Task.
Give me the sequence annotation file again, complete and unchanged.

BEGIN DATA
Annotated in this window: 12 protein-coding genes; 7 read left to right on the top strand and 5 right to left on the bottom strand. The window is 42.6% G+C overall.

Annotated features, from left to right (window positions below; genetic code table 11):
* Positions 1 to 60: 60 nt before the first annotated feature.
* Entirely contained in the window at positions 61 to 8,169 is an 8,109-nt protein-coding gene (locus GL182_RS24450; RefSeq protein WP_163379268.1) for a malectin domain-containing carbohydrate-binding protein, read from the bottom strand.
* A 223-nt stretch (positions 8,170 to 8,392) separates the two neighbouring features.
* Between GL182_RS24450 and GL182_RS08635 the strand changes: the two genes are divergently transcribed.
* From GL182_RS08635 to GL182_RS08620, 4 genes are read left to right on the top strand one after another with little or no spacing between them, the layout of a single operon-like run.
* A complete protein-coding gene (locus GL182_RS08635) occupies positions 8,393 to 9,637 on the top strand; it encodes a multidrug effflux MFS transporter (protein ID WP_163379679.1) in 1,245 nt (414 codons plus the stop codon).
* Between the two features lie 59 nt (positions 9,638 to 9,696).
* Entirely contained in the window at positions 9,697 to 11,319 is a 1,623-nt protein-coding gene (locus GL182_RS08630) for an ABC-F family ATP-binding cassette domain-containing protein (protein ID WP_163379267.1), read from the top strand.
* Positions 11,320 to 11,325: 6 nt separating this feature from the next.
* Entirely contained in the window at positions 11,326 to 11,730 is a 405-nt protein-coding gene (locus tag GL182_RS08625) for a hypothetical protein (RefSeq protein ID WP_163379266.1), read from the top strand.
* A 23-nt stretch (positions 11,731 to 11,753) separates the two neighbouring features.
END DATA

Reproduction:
Annotated in this window: 12 protein-coding genes; 7 read left to right on the top strand and 5 right to left on the bottom strand. The window is 42.6% G+C overall.

Annotated features, from left to right (window positions below; genetic code table 11):
* Positions 1 to 60: 60 nt before the first annotated feature.
* Entirely contained in the window at positions 61 to 8,169 is an 8,109-nt protein-coding gene (locus GL182_RS24450; RefSeq protein WP_163379268.1) for a malectin domain-containing carbohydrate-binding protein, read from the bottom strand.
* A 223-nt stretch (positions 8,170 to 8,392) separates the two neighbouring features.
* Between GL182_RS24450 and GL182_RS08635 the strand changes: the two genes are divergently transcribed.
* From GL182_RS08635 to GL182_RS08620, 4 genes are read left to right on the top strand one after another with little or no spacing between them, the layout of a single operon-like run.
* A complete protein-coding gene (locus GL182_RS08635) occupies positions 8,393 to 9,637 on the top strand; it encodes a multidrug effflux MFS transporter (protein ID WP_163379679.1) in 1,245 nt (414 codons plus the stop codon).
* Between the two features lie 59 nt (positions 9,638 to 9,696).
* Entirely contained in the window at positions 9,697 to 11,319 is a 1,623-nt protein-coding gene (locus GL182_RS08630) for an ABC-F family ATP-binding cassette domain-containing protein (protein ID WP_163379267.1), read from the top strand.
* Positions 11,320 to 11,325: 6 nt separating this feature from the next.
* Entirely contained in the window at positions 11,326 to 11,730 is a 405-nt protein-coding gene (locus tag GL182_RS08625) for a hypothetical protein (RefSeq protein ID WP_163379266.1), read from the top strand.
* A 23-nt stretch (positions 11,731 to 11,753) separates the two neighbouring features.